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Variables and constants in Pascal

Variables and constants in Pascal

Pascal's original language was based on some simple concepts that have now become quite common in programming languages. The first is the concept of a data type. A type defines the values that a variable can have and the operations that can be performed on it.

The concept of type is stronger in Pascal than in C, where arithmetic data types are almost interchangeable, and much stronger than in the original versions of BASIC, which did not have a similar concept.


Pascal requires that all variables be declared before they are used. Each time you declare a variable, you must specify the data type. Here are some examples of variable declarations:

Value: Integer;
IsCorrect: Boolean;
C, D: Char;


The var keyword can be used in several places in your code, such as at the beginning of the code of a function or procedure, to declare variables, for local subroutines, or within a block to declare global variables. The word var is followed by a list of variable names followed by a colon and a data type name. You can write more than one variable name on a single line, as in the previous statement above.


Once you have defined a variable of this type, you can perform only operations on it that are supported by its data type. For example, you can use a Boolean value in a test and an integer value in a numeric expression. You can't mix Booleans and integers (as happens with C).

We can write the following code:

Valie:= 10;
isCorrect := True;

But the following statement is incorrect because the two variables have different data types:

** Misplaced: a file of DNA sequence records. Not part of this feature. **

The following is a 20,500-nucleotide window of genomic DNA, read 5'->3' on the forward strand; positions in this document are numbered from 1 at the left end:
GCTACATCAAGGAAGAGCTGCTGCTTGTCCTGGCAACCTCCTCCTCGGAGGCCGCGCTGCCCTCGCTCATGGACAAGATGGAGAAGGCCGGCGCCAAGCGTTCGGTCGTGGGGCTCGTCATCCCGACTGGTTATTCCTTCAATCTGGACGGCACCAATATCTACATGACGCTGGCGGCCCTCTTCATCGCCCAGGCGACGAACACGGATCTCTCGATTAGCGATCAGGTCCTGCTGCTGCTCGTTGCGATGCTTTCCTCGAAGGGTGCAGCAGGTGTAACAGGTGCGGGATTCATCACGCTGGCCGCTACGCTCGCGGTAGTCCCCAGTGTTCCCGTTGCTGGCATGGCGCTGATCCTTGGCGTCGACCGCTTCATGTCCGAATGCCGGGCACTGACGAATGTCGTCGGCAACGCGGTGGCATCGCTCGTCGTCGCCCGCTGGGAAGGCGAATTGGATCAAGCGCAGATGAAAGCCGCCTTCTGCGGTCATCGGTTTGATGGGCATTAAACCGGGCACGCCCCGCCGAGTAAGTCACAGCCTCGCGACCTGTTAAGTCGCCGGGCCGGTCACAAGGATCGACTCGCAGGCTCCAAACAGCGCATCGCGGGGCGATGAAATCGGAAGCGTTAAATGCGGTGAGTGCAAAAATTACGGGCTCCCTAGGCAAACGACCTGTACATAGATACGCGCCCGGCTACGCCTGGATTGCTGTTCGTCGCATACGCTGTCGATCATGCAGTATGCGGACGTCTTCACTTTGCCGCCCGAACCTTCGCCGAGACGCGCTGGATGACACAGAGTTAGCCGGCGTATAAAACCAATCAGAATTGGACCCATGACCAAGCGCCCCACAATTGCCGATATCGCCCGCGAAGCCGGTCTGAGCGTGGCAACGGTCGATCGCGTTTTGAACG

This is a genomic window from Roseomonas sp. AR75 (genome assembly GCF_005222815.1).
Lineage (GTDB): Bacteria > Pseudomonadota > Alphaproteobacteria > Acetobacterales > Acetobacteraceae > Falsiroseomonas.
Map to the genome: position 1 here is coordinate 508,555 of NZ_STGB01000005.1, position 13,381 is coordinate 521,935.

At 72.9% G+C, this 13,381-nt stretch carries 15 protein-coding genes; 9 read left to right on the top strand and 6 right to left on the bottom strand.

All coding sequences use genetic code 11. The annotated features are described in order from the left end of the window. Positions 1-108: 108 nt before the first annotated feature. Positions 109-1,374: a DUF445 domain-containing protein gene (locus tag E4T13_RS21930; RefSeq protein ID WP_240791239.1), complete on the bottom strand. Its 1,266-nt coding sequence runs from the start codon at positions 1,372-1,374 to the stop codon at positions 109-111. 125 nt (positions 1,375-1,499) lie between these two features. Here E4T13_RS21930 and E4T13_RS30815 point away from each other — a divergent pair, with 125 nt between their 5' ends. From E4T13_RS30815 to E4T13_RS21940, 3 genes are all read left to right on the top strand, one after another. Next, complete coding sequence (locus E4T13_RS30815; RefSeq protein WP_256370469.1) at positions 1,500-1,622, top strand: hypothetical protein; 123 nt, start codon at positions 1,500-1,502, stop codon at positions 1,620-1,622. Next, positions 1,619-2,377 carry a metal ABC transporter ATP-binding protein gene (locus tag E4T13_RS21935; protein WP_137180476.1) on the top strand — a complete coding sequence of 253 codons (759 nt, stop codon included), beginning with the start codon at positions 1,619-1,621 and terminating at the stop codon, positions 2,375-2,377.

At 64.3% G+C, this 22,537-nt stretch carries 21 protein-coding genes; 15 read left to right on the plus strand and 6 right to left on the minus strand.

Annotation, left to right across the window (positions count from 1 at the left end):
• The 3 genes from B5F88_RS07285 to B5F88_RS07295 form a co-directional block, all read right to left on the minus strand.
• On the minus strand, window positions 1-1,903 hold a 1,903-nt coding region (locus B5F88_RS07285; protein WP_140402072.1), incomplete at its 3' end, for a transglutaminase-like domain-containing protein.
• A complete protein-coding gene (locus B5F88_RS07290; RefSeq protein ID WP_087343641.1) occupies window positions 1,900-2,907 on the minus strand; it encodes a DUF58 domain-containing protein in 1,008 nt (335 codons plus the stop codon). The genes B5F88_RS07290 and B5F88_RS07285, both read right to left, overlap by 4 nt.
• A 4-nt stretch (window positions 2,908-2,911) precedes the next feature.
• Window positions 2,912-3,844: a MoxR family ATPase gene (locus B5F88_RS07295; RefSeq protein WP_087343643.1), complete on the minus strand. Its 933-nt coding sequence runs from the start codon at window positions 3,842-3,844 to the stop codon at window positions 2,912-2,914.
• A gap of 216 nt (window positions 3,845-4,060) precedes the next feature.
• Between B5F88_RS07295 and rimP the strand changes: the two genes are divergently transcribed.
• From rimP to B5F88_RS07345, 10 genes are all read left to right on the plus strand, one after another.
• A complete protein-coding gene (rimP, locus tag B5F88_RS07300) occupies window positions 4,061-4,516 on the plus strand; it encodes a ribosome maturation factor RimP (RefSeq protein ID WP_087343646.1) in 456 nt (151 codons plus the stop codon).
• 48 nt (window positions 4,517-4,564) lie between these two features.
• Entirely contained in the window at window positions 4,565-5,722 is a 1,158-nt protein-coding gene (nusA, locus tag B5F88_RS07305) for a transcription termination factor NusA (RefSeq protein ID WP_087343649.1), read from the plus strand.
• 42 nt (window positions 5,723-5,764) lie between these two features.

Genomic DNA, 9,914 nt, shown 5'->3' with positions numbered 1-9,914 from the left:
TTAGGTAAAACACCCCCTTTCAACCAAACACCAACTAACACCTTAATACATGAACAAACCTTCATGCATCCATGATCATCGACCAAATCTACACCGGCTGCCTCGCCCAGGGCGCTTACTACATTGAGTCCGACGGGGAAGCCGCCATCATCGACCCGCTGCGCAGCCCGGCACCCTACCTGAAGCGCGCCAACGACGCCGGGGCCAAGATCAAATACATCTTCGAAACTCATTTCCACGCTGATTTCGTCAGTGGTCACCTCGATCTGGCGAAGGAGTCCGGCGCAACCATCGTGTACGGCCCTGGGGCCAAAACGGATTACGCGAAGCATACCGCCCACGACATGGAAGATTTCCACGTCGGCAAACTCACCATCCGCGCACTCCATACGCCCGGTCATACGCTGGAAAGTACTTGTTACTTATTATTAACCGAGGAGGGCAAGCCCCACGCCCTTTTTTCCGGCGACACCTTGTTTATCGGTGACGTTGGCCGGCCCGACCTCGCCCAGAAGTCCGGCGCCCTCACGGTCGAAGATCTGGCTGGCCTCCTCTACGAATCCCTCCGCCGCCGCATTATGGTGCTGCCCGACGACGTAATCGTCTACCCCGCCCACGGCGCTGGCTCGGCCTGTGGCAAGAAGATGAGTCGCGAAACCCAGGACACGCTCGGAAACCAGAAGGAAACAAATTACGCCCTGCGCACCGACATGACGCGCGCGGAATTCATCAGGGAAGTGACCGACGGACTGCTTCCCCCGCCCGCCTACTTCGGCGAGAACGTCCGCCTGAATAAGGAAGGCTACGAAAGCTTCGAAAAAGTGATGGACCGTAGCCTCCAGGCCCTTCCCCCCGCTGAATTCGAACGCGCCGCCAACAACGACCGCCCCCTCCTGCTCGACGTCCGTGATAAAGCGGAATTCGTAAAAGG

Value:=isCorrect; error

If you try to compile this code, Delphi will throw a compiler error with the following description:

Incompatible types: 'Integer' and 'Boolean'.

Of course, you can often convert the value of a variable from one type to another. In some cases, this conversion happens automatically, but usually you need to call a certain system function that changes the internal representation of the data.

In Pascal, you can assign an initial value to a global variable when you declare it. For example, you can write:

Value: Integer = 10;
Correct: Boolean = True;

This initialization method works only for global variables, not for variables declared within the scope of a procedure or method.


Pascal also allows you to declare constants to name values that do not change at run time. To declare a constant, you do not need to specify a data type, but only assign an initial value. The compiler will look at the value and automatically use its correct data type. Here are some examples of declarations:

Thousand = 1000;
Pi = 3.14;
Author's name = 'Jinga;

Pascal determines the data type of a constant based on its value. The example above assumes that the Thousand constant is of type SmallInt, the smallest cumulative type that can contain it. If you want to use a specific type, you can simply add the type name to your ad, as in:

Thousand: Integer = 1000;

When you declare a constant, the compiler can choose whether to assign it a place in memory and store its value there, or duplicate the actual value each time the constant is used. This second approach makes sense, particularly for simple constants.


We have considered the basic concept of type in the Pascal language. But the language has another very important feature: it allows programmers to define new user-defined data types called user-defined data types.